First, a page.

You may have noticed that your child has increased the amount of time that he or she plays video games online since the COVID-19 lockdown.  Many teenagers and college students have turned to online video gaming as they believe it to be a coping mechanism to help manage stress.


Can video game addiction affect physical and mental health?

When children spend a large amount of time playing video games, they have less time to socialize and exercise, both of which can lead to negative emotions. A lack of exercise can lead to multiple physical health issues, including obesity.

Depression is not only a factor that contributes to video game addiction, but it has also been shown that video game addiction can cause higher levels of depression as well as other disorders such as social phobia and anxiety.

Multiple studies have linked Internet gaming disorder with depression, substance abuse, anxiety, social anxiety disorder, loneliness, sleep disturbances and Attention Deficit Hyperactivity Disorder. However, in the study that looked at older kids who believe that playing video games online might be a stress management mechanism, there was no increase in either depression or anxiety linked with moderate to severe increases in game-playing time.

Moreover, watching a computer or another type of digital screen for considerable periods of time can cause eye strain.


Can video game addiction affect school grades?

Multiple studies have linked excessive video game playing to poor academic results. However, keep in mind that each child is different and that some may have had academic challenges regardless of the video game playing, and some may play excessively and still achieve good grades.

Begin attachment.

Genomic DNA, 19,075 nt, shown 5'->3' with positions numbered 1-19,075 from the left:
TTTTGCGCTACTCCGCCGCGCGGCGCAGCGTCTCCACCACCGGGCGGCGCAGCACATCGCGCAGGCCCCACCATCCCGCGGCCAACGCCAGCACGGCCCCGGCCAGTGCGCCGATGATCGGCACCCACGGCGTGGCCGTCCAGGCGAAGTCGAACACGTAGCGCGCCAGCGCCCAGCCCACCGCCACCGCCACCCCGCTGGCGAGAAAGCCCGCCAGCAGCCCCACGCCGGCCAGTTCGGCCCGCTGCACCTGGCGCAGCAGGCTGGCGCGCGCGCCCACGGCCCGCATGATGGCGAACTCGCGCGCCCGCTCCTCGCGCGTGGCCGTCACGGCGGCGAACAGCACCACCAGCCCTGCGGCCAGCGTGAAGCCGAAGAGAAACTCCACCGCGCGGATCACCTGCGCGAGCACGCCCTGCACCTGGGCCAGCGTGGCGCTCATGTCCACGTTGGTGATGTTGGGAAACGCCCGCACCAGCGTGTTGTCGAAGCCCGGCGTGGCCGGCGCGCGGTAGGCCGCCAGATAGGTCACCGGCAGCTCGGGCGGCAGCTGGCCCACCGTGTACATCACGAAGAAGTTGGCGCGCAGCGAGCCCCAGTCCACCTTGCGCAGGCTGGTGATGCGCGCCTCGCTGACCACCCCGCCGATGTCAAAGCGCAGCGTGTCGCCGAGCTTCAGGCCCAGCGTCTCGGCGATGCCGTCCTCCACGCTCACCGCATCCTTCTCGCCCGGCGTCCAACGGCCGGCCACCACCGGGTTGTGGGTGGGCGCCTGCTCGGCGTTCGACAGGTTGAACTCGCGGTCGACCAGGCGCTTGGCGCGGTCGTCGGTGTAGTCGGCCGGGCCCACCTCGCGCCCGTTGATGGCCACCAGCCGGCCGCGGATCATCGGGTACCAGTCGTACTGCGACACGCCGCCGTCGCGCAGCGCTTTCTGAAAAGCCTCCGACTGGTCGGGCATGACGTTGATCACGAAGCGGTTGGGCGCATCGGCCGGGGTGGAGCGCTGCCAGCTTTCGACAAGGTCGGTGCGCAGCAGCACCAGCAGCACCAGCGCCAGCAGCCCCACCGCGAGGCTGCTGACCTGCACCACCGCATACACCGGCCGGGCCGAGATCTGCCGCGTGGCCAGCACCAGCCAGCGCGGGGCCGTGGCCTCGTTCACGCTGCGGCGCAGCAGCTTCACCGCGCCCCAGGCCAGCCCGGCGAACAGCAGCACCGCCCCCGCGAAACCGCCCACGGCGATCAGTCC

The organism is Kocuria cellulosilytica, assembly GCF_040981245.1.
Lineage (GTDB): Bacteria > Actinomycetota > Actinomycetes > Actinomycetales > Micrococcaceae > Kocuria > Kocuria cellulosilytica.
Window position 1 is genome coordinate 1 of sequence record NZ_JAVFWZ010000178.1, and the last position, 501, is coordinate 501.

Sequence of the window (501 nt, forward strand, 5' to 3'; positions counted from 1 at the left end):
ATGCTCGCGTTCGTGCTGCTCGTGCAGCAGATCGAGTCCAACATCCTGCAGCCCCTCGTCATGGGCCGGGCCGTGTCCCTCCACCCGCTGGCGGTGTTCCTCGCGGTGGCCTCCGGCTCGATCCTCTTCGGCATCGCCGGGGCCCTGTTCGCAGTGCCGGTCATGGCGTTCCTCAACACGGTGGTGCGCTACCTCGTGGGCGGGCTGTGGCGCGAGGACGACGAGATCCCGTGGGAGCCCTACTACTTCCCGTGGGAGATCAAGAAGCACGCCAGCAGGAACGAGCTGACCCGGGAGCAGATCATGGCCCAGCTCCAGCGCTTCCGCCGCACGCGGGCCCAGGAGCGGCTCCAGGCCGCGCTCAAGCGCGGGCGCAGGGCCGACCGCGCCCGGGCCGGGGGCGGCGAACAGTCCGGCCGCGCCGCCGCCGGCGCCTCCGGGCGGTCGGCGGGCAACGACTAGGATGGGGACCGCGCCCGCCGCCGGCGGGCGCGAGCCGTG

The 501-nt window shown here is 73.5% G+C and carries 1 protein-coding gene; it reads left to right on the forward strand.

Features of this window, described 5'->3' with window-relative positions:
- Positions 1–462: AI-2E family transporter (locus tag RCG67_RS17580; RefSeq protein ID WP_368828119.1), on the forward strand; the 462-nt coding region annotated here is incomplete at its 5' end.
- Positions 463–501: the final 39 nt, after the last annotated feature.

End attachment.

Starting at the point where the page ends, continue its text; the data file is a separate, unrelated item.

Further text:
How to help your child with his or her video game addiction?

There is good news. Many people with behavioural addictions, such as video game addiction, tend to recover without the help of an addiction program. Scientists estimate that up to half of those with Internet gaming disorder will be able to achieve remission.

As a parent, start by opening a calm dialogue with your child. Help him or her understand your concerns for his or her health and well-being due to their excessive use of video games. To help ward off any potential negative effects, set boundaries on your child’s video game usage. You may even ask your child to provide input into these limits, as this may result in greater buy-in. Identify the consequences if the boundaries are not followed. Be reasonable with the severity of the consequence because you need to be able to enforce later on if required.

Now here comes the tough part; you must ensure that your child sticks to these limits. If this is too difficult or not possible for you to manage, you may want to investigate apps that help monitor, limit time and restrict online use on computers and mobile devices. If your child cooperates and abides by the boundaries, you may want to reward their behaviour. We suggest something unrelated to video games. If your child does not abide by the set boundaries, remind them of the rules and the consequence.


The Canadian Centre for Addictions (CCFA) is here to help

The Canadian Centre for Addictions (CCFA) specializes in treating addictions. Join our Facebook group of others who are going through the same thing as you and see proof that it can get better.